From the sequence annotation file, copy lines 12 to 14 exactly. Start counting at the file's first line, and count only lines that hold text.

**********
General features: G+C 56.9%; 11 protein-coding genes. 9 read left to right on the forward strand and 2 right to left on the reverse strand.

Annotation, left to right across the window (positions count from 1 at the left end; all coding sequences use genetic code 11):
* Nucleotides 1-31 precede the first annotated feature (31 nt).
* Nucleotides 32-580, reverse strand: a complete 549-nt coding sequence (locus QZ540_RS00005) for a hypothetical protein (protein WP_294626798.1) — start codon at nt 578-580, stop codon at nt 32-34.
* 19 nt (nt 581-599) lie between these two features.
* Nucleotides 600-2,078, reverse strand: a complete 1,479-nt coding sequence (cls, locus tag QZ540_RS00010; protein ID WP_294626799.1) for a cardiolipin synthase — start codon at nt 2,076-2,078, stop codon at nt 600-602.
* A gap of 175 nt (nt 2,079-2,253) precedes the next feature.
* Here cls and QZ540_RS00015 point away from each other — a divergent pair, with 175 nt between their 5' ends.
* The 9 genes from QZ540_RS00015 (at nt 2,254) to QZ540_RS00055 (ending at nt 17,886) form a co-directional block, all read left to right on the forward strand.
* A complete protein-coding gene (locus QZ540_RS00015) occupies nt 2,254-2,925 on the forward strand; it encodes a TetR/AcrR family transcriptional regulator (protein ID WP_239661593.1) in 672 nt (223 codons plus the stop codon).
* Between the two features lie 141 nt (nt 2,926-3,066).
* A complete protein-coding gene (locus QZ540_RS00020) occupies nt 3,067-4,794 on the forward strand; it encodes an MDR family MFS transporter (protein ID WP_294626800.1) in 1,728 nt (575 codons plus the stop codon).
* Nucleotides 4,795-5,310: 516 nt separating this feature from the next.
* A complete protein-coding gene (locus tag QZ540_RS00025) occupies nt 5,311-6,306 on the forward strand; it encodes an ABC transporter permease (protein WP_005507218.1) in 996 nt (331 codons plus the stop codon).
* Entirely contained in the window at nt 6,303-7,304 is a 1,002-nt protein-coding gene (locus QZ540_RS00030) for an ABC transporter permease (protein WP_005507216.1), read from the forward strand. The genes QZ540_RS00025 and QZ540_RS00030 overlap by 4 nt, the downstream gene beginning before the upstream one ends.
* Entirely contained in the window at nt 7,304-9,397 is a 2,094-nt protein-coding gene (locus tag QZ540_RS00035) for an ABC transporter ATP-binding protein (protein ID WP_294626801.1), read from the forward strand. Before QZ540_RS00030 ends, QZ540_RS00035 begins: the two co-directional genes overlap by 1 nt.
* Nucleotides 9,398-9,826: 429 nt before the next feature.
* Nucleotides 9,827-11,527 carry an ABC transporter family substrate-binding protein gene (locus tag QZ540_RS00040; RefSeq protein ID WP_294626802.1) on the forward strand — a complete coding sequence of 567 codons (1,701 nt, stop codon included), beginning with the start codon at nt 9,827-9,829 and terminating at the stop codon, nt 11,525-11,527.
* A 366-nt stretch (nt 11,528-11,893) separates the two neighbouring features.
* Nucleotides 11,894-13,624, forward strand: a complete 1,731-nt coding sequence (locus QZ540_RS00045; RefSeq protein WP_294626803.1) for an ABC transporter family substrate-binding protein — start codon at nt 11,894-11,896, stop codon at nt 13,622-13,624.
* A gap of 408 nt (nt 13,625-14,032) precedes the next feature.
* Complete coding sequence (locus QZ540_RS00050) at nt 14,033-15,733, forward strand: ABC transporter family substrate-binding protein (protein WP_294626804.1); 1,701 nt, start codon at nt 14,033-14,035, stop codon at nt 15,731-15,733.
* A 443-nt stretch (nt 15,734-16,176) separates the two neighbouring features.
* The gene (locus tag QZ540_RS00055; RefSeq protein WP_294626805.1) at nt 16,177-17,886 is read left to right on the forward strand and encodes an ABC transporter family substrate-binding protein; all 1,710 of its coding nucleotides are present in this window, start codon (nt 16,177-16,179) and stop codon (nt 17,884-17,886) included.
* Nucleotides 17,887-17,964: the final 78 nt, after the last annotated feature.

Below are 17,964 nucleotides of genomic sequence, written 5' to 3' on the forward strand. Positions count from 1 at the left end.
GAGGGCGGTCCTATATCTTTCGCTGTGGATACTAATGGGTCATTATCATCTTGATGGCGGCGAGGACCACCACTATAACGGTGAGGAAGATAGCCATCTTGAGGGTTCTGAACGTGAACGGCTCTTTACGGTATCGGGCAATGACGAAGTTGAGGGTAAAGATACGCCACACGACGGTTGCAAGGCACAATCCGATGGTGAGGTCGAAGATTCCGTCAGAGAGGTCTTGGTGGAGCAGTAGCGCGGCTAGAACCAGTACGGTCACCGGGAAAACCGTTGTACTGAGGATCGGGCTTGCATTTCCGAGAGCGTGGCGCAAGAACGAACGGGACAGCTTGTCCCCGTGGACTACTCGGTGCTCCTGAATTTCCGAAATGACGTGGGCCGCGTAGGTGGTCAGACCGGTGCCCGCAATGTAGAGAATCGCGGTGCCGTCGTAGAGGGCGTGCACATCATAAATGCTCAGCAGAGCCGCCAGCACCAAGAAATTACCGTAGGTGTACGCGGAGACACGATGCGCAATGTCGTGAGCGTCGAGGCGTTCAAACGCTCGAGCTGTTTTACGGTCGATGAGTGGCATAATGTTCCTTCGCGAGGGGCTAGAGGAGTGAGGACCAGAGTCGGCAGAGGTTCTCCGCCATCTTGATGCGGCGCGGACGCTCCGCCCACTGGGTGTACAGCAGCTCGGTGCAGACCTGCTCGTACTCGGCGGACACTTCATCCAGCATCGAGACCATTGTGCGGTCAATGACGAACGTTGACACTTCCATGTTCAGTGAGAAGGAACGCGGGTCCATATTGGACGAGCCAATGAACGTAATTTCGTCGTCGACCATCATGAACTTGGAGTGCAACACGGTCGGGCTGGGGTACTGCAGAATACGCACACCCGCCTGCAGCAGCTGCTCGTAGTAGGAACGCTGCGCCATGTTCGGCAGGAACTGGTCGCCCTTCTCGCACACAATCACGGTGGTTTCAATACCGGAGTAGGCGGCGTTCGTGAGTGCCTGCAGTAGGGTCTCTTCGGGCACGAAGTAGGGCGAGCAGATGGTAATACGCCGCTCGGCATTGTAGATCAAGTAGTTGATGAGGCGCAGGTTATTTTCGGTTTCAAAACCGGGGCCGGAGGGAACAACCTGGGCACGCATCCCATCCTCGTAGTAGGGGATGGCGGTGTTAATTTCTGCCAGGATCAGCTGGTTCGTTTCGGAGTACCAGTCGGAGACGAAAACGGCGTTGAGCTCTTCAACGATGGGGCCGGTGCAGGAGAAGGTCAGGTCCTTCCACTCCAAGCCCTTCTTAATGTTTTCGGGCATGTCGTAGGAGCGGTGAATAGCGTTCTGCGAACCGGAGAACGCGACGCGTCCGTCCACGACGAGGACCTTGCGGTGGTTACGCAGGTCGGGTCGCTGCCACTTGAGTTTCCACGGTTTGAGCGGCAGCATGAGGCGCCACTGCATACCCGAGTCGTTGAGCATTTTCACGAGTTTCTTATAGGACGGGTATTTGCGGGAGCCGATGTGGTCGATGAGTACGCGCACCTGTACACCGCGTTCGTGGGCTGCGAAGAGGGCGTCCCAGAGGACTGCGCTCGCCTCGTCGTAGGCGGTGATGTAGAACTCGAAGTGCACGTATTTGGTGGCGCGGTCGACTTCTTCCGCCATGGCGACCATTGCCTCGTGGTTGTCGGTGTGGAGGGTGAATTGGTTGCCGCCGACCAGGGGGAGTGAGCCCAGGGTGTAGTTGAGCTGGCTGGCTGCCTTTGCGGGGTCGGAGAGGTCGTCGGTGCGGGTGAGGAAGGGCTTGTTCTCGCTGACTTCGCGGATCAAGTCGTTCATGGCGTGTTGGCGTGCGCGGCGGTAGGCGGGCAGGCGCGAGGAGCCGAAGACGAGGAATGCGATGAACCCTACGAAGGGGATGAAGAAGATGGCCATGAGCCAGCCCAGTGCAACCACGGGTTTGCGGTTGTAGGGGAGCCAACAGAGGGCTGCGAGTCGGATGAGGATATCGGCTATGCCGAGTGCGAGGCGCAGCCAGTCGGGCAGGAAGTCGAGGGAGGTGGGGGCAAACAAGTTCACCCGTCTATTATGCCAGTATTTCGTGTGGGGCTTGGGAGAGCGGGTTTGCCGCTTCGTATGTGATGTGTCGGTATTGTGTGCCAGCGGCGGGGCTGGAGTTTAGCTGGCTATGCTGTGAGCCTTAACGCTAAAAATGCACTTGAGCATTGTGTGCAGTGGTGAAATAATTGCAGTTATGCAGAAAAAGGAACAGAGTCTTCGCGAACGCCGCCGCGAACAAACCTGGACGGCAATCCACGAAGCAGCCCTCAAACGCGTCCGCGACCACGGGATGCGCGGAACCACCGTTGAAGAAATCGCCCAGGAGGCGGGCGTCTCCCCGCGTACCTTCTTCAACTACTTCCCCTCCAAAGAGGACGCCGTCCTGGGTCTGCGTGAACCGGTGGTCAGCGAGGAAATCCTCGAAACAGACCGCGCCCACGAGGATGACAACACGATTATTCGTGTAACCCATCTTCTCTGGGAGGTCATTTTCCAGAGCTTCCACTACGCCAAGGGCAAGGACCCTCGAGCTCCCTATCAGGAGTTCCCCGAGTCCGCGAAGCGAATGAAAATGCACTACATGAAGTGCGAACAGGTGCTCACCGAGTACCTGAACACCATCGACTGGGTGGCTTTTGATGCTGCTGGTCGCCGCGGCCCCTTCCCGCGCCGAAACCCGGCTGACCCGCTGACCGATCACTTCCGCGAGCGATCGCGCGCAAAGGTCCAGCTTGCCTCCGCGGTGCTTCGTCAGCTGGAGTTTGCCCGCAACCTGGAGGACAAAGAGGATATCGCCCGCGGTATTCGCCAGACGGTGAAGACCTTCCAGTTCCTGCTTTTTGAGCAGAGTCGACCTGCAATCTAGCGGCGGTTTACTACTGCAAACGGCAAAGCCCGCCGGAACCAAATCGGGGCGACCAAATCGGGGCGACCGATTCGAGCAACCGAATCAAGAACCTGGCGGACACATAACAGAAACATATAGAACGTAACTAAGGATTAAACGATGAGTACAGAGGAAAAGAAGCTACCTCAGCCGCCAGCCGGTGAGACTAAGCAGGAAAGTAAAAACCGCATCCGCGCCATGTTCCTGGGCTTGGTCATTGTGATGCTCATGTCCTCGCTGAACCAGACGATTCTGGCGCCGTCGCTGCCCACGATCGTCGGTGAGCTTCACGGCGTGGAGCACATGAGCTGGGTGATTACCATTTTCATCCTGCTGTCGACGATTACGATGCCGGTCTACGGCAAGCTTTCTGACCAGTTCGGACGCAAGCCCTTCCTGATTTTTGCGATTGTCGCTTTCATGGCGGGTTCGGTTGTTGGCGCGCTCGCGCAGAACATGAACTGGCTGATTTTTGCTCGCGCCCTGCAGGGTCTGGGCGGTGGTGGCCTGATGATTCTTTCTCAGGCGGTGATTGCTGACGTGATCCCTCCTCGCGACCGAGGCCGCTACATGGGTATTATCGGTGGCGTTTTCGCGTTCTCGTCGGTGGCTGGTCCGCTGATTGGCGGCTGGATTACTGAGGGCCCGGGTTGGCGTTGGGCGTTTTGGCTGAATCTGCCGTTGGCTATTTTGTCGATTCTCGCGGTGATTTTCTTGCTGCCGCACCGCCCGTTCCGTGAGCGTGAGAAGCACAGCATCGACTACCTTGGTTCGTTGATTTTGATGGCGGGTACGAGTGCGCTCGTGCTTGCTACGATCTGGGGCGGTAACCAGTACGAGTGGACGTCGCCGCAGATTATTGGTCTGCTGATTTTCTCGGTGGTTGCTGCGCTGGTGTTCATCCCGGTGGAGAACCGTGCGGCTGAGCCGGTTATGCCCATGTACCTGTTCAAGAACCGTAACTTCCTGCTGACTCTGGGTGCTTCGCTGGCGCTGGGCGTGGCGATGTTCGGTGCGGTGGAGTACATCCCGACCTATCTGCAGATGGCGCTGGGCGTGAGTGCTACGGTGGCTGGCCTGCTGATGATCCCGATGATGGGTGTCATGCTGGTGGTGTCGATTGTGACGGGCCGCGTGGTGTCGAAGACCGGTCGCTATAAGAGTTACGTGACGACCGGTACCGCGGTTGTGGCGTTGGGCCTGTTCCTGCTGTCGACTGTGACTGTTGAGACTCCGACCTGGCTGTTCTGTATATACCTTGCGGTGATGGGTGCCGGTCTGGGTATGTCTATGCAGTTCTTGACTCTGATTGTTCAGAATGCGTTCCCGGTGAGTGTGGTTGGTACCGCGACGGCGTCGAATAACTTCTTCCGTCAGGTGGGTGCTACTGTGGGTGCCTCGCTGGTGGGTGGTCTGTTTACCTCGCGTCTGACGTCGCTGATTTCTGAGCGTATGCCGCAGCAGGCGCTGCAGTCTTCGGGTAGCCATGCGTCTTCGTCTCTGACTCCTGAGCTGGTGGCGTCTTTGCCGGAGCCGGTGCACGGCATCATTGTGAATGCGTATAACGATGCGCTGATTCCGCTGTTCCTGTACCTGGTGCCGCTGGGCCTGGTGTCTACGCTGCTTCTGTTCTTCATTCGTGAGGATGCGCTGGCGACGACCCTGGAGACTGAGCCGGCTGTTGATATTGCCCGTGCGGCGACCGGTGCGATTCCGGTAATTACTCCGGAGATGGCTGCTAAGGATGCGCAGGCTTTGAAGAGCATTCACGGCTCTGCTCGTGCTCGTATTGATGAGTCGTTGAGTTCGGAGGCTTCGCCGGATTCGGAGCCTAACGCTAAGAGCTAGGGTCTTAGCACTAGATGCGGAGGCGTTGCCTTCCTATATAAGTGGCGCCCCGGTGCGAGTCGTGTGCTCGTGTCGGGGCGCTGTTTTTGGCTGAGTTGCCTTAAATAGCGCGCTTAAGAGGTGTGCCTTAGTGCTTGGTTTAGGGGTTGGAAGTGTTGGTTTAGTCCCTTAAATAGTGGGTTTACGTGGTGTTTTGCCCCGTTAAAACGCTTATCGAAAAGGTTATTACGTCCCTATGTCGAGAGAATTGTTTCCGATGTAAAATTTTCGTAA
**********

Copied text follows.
* A complete protein-coding gene (locus QZ540_RS00020) occupies nt 3,067-4,794 on the forward strand; it encodes an MDR family MFS transporter (protein ID WP_294626800.1) in 1,728 nt (575 codons plus the stop codon).
* Nucleotides 4,795-5,310: 516 nt separating this feature from the next.
* A complete protein-coding gene (locus tag QZ540_RS00025) occupies nt 5,311-6,306 on the forward strand; it encodes an ABC transporter permease (protein WP_005507218.1) in 996 nt (331 codons plus the stop codon).